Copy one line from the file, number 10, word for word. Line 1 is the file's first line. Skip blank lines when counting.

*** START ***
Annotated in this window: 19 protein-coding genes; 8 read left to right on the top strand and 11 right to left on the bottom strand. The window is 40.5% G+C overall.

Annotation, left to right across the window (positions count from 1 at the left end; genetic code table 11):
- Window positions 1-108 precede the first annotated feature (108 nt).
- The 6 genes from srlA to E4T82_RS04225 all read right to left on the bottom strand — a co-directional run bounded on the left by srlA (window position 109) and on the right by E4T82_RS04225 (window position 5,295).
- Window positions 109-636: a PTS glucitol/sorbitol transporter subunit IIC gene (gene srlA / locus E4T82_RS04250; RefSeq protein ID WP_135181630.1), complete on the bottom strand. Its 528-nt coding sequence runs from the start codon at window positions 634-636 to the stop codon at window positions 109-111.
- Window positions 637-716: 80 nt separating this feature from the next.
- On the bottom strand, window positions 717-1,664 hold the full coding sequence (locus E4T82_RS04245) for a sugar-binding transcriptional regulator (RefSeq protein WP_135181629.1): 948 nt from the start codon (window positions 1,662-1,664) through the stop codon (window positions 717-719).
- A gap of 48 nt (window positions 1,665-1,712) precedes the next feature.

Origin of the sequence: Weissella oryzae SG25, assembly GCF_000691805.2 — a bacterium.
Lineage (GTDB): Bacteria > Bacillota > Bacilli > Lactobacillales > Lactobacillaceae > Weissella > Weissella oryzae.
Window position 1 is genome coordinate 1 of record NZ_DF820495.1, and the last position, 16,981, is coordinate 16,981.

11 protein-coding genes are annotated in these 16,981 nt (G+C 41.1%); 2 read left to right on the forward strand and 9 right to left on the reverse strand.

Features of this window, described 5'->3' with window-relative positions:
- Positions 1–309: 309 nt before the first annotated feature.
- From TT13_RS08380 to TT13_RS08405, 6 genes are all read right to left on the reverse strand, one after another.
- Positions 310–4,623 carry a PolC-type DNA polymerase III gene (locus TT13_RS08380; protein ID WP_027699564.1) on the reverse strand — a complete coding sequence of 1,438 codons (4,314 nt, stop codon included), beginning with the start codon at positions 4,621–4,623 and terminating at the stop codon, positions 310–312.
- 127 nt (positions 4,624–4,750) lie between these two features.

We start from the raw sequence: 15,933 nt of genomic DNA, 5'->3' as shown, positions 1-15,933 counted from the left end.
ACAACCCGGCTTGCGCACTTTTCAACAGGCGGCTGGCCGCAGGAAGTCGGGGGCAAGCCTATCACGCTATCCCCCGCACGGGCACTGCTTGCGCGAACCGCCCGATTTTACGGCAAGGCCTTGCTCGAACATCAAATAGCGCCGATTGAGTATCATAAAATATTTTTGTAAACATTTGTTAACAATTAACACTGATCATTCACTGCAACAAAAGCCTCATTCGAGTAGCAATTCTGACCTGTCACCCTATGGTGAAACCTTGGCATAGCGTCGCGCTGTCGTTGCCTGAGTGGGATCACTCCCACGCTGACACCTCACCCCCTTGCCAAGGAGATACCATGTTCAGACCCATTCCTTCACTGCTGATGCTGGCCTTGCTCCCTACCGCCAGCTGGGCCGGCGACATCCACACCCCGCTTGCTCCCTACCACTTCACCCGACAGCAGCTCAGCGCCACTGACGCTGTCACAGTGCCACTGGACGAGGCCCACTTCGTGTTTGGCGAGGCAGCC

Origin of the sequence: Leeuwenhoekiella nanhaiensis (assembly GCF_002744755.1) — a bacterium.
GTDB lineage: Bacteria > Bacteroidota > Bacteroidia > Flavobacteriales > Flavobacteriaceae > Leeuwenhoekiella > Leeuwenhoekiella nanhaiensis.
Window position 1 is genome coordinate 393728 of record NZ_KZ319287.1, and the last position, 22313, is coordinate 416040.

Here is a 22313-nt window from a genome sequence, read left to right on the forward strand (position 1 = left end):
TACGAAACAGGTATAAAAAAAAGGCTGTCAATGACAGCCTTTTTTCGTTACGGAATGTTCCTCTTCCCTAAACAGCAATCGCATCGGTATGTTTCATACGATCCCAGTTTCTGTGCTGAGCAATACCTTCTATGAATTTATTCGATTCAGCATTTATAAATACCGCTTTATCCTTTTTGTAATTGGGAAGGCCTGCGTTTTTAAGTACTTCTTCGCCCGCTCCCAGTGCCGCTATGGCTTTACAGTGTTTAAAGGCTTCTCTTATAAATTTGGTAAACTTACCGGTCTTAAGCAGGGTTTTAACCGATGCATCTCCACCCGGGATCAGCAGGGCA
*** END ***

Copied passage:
Lineage (GTDB): Bacteria > Bacillota > Bacilli > Lactobacillales > Lactobacillaceae > Weissella > Weissella oryzae.